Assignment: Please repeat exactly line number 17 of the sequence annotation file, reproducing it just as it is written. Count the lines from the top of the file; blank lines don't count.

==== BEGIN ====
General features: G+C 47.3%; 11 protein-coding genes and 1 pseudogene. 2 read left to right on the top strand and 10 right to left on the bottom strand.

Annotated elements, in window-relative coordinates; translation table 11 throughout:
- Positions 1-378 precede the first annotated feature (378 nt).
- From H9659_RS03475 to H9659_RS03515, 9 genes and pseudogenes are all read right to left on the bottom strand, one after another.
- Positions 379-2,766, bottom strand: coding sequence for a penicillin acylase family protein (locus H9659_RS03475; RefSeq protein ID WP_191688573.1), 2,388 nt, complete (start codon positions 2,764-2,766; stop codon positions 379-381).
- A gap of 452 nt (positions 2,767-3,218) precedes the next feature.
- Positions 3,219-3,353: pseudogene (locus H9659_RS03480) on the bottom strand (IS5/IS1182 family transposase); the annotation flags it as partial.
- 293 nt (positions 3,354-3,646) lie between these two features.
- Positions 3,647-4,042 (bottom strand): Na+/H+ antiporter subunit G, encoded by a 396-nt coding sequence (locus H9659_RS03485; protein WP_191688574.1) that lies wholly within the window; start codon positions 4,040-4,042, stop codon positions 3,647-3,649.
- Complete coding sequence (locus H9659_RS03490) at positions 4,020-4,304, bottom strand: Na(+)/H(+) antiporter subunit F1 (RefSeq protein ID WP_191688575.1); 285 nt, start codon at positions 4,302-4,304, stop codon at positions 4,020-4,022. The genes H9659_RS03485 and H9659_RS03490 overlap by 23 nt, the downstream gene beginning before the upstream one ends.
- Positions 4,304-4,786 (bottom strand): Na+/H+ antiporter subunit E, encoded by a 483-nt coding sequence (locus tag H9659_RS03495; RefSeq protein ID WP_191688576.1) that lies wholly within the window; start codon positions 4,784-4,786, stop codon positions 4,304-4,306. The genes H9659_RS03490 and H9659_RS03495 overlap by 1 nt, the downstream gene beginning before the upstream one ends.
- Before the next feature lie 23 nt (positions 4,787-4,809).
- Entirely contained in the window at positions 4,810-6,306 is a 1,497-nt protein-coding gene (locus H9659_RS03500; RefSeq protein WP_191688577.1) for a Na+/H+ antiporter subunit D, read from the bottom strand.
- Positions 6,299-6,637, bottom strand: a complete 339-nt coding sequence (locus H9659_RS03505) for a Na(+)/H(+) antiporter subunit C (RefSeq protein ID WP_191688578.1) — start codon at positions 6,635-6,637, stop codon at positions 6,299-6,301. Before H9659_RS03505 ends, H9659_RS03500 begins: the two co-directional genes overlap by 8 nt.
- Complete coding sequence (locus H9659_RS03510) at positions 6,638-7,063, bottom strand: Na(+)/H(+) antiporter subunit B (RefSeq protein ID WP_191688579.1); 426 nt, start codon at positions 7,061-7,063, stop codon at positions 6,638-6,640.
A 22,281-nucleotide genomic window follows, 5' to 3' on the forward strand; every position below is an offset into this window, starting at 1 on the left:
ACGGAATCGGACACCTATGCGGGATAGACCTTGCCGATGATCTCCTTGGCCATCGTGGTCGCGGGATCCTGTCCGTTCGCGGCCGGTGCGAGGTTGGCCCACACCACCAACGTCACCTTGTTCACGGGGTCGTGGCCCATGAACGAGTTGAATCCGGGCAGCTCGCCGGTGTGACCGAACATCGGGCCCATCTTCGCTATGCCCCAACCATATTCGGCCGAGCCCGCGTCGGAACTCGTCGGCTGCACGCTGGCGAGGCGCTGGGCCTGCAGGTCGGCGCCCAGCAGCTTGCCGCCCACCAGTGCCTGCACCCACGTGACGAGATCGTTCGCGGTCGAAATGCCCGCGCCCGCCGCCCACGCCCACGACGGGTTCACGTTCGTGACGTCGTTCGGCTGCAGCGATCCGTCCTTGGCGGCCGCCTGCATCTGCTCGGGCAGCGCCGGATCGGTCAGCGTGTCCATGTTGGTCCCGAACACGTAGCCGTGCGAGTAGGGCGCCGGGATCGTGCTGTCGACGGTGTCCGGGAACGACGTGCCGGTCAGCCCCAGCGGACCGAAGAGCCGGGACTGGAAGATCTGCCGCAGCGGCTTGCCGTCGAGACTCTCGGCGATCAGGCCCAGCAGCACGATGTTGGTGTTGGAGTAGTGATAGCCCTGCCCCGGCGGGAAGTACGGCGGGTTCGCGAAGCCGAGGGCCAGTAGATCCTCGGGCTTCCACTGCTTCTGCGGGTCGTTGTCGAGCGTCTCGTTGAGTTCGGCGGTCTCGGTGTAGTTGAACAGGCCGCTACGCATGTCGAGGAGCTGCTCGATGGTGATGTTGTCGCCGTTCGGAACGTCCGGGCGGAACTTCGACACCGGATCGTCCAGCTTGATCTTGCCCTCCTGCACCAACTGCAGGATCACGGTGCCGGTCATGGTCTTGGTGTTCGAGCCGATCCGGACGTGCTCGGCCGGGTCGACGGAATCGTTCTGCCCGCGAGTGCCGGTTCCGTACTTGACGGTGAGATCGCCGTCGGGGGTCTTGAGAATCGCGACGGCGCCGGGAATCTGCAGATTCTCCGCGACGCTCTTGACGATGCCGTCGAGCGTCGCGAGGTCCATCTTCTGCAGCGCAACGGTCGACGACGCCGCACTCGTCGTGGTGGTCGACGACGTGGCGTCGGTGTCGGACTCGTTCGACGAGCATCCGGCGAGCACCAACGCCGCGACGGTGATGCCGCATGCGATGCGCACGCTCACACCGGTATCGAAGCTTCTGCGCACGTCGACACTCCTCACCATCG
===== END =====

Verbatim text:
ACGGAATCGGACACCTATGCGGGATAGACCTTGCCGATGATCTCCTTGGCCATCGTGGTCGCGGGATCCTGTCCGTTCGCGGCCGGTGCGAGGTTGGCCCACACCACCAACGTCACCTTGTTCACGGGGTCGTGGCCCATGAACGAGTTGAATCCGGGCAGCTCGCCGGTGTGACCGAACATCGGGCCCATCTTCGCTATGCCCCAACCATATTCGGCCGAGCCCGCGTCGGAACTCGTCGGCTGCACGCTGGCGAGGCGCTGGGCCTGCAGGTCGGCGCCCAGCAGCTTGCCGCCCACCAGTGCCTGCACCCACGTGACGAGATCGTTCGCGGTCGAAATGCCCGCGCCCGCCGCCCACGCCCACGACGGGTTCACGTTCGTGACGTCGTTCGGCTGCAGCGATCCGTCCTTGGCGGCCGCCTGCATCTGCTCGGGCAGCGCCGGATCGGTCAGCGTGTCCATGTTGGTCCCGAACACGTAGCCGTGCGAGTAGGGCGCCGGGATCGTGCTGTCGACGGTGTCCGGGAACGACGTGCCGGTCAGCCCCAGCGGACCGAAGAGCCGGGACTGGAAGATCTGCCGCAGCGGCTTGCCGTCGAGACTCTCGGCGATCAGGCCCAGCAGCACGATGTTGGTGTTGGAGTAGTGATAGCCCTGCCCCGGCGGGAAGTACGGCGGGTTCGCGAAGCCGAGGGCCAGTAGATCCTCGGGCTTCCACTGCTTCTGCGGGTCGTTGTCGAGCGTCTCGTTGAGTTCGGCGGTCTCGGTGTAGTTGAACAGGCCGCTACGCATGTCGAGGAGCTGCTCGATGGTGATGTTGTCGCCGTTCGGAACGTCCGGGCGGAACTTCGACACCGGATCGTCCAGCTTGATCTTGCCCTCCTGCACCAACTGCAGGATCACGGTGCCGGTCATGGTCTTGGTGTTCGAGCCGATCCGGACGTGCTCGGCCGGGTCGACGGAATCGTTCTGCCCGCGAGTGCCGGTTCCGTACTTGACGGTGAGATCGCCGTCGGGGGTCTTGAGAATCGCGACGGCGCCGGGAATCTGCAGATTCTCCGCGACGCTCTTGACGATGCCGTCGAGCGTCGCGAGGTCCATCTTCTGCAGCGCAACGGTCGACGACGCCGCACTCGTCGTGGTGGTCGACGACGTGGCGTCGGTGTCGGACTCGTTCGACGAGCATCCGGCGAGCACCAACGCCGCGACGGTGATGCCGCATGCGATGCGCACGCTCACACCGGTATCGAAGCTTCTGCGCACGTCGACACTCCTCACCATCG